to the medication. The same day, Kristen Joseph (another
friend or relative of plaintiff) called Nurse Warner to
inform her that plaintiff was complaining that he was in pain
and not getting his medication every six hours. Warner told
Joseph that plaintiff's medication orders had been
changed to four times daily and that plaintiff had received a
dose at 1:00 p.m. that day. Warner also told Joseph that at
the time of her call, plaintiff was laughing while he sat in
a wheelchair in the waiting room of the health services unit.
Warner then spoke with plaintiff to reiterate the importance
of elevating his foot and icing it to prevent swelling and
pain. Plaintiff said that he understood.
to plaintiff, while he was in the health services unit
waiting room on September 27, he observed nurses Warner and
Stecker having a heated conversation, which he assumed
related to the phone calls they had received about
plaintiff's being in pain. Another inmate made plaintiff
laugh, for which Warner admonished him and became angry when
he “did not show that he was receptive of the
admonishment.” After speaking further with Stecker,
Warner returned to tell plaintiff that he would be receiving
his medications at the regular medication pass times.
Plaintiff expressed concern that he would have to go almost
11 hours overnight without pain medication, but Warner
responded that this is “how it will go.”
Dr. Kuber was the on-call physician who approved the
medication change for plaintiff at 1:05 p.m. on September 27.
An unidentified nursing staff member had recommended that
plaintiff receive his medication four times per day at the
regular medication pass times of 6:00 a.m., noon, 4:00 p.m.
and 8:00 p.m., rather than every six hours. Dr. Kuber
approved the change based on her medical training and
judgment that the revised order would adequately treat
plaintiff's pain. Dr. Kuber reasoned that under either
the previous or new order, plaintiff would receive the
medication no more than four times daily. Stecker noted the
revised order in plaintiff's chart and stated “Stop
after PM dose on 9-29-27, ” based on her understanding
that Dr. Kuber's September 27 order revised only the
dosage times and not Roethlisberger's original order
limiting the prescription to three days. Dr. Kuber had no
further involvement in plaintiff's medical care.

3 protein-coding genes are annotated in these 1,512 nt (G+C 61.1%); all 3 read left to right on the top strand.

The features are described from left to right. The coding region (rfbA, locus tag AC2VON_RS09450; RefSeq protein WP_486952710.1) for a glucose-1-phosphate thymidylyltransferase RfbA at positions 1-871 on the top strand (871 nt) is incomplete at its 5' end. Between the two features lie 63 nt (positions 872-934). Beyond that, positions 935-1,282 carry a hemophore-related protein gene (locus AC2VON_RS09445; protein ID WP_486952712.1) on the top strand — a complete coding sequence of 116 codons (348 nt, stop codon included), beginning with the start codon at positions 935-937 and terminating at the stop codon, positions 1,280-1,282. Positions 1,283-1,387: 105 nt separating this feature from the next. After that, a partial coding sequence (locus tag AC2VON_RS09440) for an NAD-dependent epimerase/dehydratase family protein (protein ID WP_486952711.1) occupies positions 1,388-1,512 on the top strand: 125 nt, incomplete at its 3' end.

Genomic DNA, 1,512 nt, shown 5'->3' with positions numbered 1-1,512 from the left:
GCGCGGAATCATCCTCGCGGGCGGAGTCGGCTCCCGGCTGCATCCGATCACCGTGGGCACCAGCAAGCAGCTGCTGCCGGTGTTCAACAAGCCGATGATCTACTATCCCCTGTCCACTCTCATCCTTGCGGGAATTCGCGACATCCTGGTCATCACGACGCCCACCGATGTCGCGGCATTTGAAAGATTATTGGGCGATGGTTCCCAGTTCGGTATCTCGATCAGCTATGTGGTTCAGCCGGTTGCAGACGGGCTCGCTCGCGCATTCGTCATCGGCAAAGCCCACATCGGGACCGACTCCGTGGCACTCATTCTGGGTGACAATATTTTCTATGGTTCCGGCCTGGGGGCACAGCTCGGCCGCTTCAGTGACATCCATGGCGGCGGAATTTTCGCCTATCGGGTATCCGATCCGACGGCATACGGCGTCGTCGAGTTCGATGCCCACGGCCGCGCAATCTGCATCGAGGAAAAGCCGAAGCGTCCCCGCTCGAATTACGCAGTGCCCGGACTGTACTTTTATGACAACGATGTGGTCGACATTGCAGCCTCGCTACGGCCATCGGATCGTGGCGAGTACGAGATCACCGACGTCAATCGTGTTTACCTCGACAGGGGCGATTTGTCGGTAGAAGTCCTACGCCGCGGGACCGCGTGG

September 27, 2017, plaintiff received his medication at 6:20
a.m., 1:00 p.m. and at 7:00 or 8:00 p.m. Although plaintiff
attempted to get a fourth dose of his pain medication at the
3:00 p.m. medication pass, Stecker refused to give it to him
because it was too soon, telling him to come back at the
evening medication pass. Plaintiff woke in extreme pain at
1:00 a.m. on September 28. Even though he took Exedrin,
Naproxen and Tylenol and iced and elevated his foot, he
remained in pain until he could take his narcotic medication
the next morning. He had the same experience at 1:00 a.m. on
received the remainder of his medication at the four regular
medication pass times through the afternoon dose on Friday,
September 29, 2017, when his prescription expired. On
September 30, plaintiff filed a health service request about
being in pain and having a burning sensation in his ankle.
(Although plaintiff says he submitted the request on
September 29, the form shows that he dated it September 30.
Dkt. #37-2 at 18.) Nurse Stecker examined plaintiff later
that day and decided to continue his current treatment plan
without checking with the on-call physician.
Sunday, October 1, 2017, the first-shift sergeant (6:00 a.m.
to 2:00 p.m.) telephoned the health services unit because
plaintiff was complaining about unbearable pain and an
inability to sleep. The nurse working that day (whom
plaintiff says was Stecker) told the sergeant that plaintiff
had to put in a “blue slip” for medical
assistance, even though the form states that if an inmate is
experiencing an emergency, he ...